- Except as provided by the Idaho Criminal Rules or Idaho Rules of Civil Procedure, the names of jurors placed in a panel for a trial of an action and the contents of jury qualification forms and jury questionnaires for these jurors, unless ordered to be released by the presiding judge;
- Juvenile court records as herein after provided:
(A) All court records of Child Protective Act proceedings.
(B) All court records of Juvenile Corrections Act proceedings on a petition filed under I.C. § 20-510 pending an admit/deny hearing held pursuant to Rule 6, I.J.R. to permit the parties to request that the court consider, or permit the court to consider on its own motion, closing the records and files. Thereafter the court records shall be open unless the court enters an order exempting them from disclosure. At the admit/deny hearing the court shall determine whether the court records shall remain exempt from disclosure as provided in 1. and 2. below:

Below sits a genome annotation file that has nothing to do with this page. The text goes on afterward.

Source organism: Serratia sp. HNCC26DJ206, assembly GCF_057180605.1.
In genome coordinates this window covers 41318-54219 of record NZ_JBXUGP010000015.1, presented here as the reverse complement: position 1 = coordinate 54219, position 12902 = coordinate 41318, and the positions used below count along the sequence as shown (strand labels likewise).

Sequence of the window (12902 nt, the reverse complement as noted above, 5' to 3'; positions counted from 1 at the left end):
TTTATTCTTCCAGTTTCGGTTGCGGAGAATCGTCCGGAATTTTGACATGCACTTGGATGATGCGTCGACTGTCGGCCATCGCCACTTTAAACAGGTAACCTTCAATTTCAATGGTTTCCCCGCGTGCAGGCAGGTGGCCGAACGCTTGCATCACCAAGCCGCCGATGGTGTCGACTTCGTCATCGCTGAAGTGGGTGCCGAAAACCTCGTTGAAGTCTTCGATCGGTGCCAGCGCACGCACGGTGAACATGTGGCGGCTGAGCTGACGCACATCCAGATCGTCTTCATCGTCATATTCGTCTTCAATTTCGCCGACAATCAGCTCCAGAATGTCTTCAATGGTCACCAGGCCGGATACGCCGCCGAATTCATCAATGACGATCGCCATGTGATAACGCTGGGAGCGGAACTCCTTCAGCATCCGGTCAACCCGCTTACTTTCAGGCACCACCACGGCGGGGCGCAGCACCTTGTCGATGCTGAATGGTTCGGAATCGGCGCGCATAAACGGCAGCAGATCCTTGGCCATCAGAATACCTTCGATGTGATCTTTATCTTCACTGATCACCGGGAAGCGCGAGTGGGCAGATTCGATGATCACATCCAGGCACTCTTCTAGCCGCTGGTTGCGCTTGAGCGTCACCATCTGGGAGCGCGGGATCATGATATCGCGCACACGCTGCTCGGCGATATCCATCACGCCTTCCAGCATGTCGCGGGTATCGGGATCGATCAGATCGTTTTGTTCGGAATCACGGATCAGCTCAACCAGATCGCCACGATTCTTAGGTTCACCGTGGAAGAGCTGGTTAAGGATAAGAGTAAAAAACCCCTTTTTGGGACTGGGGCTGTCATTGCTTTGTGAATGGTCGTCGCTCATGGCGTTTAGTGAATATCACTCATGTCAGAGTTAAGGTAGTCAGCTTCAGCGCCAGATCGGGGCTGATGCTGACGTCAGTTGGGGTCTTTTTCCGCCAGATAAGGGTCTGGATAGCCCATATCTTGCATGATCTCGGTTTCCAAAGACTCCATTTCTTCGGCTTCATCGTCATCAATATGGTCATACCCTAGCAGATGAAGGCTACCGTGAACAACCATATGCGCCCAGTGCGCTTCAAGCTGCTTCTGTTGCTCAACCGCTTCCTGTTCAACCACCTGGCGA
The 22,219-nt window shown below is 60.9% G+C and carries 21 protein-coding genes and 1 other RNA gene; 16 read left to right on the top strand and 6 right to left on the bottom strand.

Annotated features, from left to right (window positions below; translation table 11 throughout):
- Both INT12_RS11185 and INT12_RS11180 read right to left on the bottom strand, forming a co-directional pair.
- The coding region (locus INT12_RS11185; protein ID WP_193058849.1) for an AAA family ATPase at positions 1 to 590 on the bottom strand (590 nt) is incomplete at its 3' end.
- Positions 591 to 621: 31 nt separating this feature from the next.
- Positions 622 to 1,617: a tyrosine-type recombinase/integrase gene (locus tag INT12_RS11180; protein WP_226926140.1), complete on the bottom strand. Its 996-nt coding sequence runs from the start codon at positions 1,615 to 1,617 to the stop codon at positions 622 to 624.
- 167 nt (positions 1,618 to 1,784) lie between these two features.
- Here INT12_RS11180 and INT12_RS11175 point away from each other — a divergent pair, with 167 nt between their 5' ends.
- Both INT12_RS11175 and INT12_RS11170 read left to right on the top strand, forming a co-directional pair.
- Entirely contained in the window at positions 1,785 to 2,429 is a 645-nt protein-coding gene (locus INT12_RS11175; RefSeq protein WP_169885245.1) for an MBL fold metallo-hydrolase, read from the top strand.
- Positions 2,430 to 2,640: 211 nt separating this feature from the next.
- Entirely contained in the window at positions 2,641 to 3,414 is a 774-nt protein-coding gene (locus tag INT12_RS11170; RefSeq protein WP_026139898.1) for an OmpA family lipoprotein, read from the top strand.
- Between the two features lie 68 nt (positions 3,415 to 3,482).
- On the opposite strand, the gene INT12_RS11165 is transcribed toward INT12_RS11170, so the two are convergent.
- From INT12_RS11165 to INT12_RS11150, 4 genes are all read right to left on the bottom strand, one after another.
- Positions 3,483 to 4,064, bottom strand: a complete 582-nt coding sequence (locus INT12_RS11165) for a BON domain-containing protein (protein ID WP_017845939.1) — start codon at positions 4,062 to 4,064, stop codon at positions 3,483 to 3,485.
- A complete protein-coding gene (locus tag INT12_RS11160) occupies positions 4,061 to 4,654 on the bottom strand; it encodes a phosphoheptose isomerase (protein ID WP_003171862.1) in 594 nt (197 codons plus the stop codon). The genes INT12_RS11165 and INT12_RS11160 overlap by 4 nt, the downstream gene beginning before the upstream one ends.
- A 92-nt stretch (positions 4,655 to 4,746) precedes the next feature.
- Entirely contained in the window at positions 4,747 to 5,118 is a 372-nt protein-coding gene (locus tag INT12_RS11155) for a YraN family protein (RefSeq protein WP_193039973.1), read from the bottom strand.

1. Court records of Juvenile Corrections Act proceedings brought against a juvenile under the age of fourteen (14), or brought against a juvenile fourteen (14) years or older who is charged with an act that would not be a felony if committed by an adult, shall be exempt from disclosure if the court determines by a written order in each case that the records should be closed to the public.
2. Court records of Juvenile Corrections Act proceedings brought against a juvenile fourteen (14)years or older who is charged with an act which would be a felony if committed by an adult, shall be exempt from disclosure if the court determines upon a written order made in each case that extraordinary circumstances exist which justify that the records should be confidential.